They could at the price points Walt’s team (and by extension, Walt himself) set way back in 1972!! But that calls for another thread as well. (Go on. Start it. I dare you!! I’ve been down that road before!!)

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2. Wilderness Lodge, Boardwalk and surrounding hotels added a lot more "environment" that I enjoy quite a bit and would suggest is shared opinion.
Yes! And I enjoy a walk through my local park or boating on a lake in northern Wisconsin, but that don’t make it Disney!! Take a look at this and tell me if this might have been a wee bit better:

http://www.disneydrawingboard.com/WD...ea/MKArea.html

Did you like the tour? I don’t see how you couldn’t!! And still what you’re really talking about is “like/dislike/ambivalent”.

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3. I like Animal Kingdom Lodge. Location sucks, but I think it was a good move to capitalize on the Lion King.
It’s OK. But again, the cookie cutter comes to mind right away.

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4. Animal Kingdom itself. . .hmm, if I'm honest, you're right.
Then let’s move on…

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Today, it's somewhat of an annoying and loud place.
I found it went from a half-park to an annoying place, but we pretty much agree. And to save the quote function DITTO on R&RC. A little higher mark for ToT though, or maybe it’s just a like/dislike thing.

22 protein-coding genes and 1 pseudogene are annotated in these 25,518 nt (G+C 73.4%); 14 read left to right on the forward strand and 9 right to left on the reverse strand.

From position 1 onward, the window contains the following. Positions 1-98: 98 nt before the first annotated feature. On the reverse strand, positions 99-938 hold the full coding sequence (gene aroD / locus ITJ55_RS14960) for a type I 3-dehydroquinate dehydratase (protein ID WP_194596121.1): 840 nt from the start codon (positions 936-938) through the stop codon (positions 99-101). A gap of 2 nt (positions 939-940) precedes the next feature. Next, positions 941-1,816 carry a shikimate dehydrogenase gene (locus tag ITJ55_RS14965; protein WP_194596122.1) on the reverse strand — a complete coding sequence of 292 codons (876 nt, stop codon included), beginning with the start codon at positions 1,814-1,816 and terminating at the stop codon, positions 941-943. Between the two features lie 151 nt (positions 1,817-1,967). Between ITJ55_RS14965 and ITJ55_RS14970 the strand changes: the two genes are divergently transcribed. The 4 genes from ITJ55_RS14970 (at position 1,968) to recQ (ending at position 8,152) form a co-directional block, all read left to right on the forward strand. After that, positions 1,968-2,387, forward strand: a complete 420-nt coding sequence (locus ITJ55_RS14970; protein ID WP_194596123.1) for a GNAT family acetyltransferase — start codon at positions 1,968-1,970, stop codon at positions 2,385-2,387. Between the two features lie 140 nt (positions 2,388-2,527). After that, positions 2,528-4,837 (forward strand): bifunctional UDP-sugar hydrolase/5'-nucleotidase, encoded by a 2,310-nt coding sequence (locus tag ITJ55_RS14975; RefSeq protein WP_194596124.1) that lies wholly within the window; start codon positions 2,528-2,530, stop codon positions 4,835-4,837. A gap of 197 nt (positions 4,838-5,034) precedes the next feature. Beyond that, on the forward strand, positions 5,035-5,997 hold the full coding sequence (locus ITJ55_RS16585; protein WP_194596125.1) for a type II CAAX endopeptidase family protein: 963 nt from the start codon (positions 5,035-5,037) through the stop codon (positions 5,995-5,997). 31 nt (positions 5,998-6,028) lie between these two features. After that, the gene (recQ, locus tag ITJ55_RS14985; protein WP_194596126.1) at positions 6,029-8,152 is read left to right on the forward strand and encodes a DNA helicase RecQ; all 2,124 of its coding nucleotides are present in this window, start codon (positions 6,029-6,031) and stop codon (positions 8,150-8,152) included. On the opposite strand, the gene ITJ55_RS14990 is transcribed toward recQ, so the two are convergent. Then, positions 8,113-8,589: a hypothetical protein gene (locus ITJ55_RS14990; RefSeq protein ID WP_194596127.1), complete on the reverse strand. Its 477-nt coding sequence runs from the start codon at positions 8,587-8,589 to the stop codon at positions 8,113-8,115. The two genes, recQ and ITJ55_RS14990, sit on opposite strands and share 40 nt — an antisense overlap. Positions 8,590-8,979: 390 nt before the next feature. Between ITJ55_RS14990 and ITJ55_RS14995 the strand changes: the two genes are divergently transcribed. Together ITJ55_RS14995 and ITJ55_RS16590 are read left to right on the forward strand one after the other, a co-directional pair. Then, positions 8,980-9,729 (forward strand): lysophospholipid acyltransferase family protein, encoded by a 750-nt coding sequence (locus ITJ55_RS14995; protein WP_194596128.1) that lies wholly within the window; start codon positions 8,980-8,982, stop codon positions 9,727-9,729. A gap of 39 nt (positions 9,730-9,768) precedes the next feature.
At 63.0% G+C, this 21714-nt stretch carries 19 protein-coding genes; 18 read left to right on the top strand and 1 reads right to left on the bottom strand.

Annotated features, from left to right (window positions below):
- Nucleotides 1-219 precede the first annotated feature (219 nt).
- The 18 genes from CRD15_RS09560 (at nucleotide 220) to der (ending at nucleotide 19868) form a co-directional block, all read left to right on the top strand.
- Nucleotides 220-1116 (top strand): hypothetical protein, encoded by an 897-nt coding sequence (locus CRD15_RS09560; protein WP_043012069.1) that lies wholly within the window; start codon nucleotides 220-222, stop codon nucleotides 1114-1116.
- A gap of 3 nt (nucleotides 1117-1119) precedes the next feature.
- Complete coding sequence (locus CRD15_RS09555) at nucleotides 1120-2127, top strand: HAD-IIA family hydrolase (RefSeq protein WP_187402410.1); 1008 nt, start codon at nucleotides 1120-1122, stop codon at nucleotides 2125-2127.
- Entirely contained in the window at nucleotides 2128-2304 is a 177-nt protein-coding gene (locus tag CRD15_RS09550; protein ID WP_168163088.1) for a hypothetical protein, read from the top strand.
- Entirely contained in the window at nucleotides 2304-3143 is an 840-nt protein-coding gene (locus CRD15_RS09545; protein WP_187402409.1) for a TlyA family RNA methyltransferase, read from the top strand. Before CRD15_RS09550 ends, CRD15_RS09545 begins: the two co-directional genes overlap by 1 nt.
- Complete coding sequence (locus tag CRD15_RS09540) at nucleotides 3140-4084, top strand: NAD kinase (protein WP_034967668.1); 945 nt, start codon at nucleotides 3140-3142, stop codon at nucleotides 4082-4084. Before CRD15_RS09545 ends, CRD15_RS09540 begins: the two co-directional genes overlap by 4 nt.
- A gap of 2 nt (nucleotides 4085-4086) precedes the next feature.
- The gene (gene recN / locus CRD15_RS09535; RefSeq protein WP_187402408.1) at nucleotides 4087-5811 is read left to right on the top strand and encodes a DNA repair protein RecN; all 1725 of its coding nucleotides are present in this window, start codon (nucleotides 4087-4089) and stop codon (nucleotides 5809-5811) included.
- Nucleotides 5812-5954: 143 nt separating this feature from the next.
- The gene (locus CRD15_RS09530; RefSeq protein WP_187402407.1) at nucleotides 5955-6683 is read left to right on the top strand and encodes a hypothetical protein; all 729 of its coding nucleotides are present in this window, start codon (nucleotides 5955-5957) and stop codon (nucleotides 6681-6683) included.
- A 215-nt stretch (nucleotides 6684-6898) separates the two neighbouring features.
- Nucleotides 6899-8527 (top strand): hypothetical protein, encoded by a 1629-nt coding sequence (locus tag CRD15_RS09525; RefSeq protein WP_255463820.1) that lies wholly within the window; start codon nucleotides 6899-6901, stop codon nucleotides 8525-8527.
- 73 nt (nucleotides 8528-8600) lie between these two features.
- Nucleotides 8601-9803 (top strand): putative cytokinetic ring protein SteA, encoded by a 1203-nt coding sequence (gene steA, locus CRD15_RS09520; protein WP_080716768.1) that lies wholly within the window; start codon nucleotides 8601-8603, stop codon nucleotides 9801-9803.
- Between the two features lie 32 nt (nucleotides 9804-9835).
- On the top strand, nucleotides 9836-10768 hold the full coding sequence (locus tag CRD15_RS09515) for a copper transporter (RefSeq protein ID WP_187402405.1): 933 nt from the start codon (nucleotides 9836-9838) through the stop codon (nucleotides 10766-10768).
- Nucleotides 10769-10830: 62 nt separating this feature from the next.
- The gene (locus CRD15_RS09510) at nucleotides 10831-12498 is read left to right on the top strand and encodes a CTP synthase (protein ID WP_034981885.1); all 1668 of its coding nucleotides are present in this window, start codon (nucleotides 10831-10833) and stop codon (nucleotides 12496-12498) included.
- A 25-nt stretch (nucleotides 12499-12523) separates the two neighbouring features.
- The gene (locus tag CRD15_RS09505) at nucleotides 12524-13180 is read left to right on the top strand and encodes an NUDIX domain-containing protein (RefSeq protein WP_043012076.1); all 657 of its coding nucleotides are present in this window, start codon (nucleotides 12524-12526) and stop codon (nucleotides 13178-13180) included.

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7. Correct me if I'm wrong, but didn't his team make the Pixar (Katz?) relationship happen?
I don’t remember the history off hand (YoHo has a way better memory for that stuff than I do). But I’ll see if I can look it up.

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As I write, I think through many things I didn't like. . .thus why I'm inclined to call the team with Wells and Katz different than the Eisner period. As previously written.
I can understand this. I just don’t agree with it!
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Old 01-25-2013, 04:52 PM   #253
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Well, we know he contracted out the responsibility in California (even though he groused about the result, he never took any action to change it),
I believe he did, but could do nothing about it. I could be wrong, but again, I'll do a little research over the weekend.
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and we know that he was quoted as not wanting to be in the hotel business (from the book Disney Wars), so those are two fair facts in support.
Yes! Already stipulated. He did not want to be in the hotel BUSINESS!

He did not want to open a chain of Disney resorts! He did not want to cover the nation with pixie dusted bedrooms!

What we can infer from what he did do is that he wanted to carry the THEME of the parks to guests staying the night!

This next bit is purely subjective but I think it is something right in his wheelhouse! Don't you agree?
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Old 01-25-2013, 04:55 PM   #254
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Originally Posted by pilferk View Post
Anyway...with that, I'm "out" til Tuesday.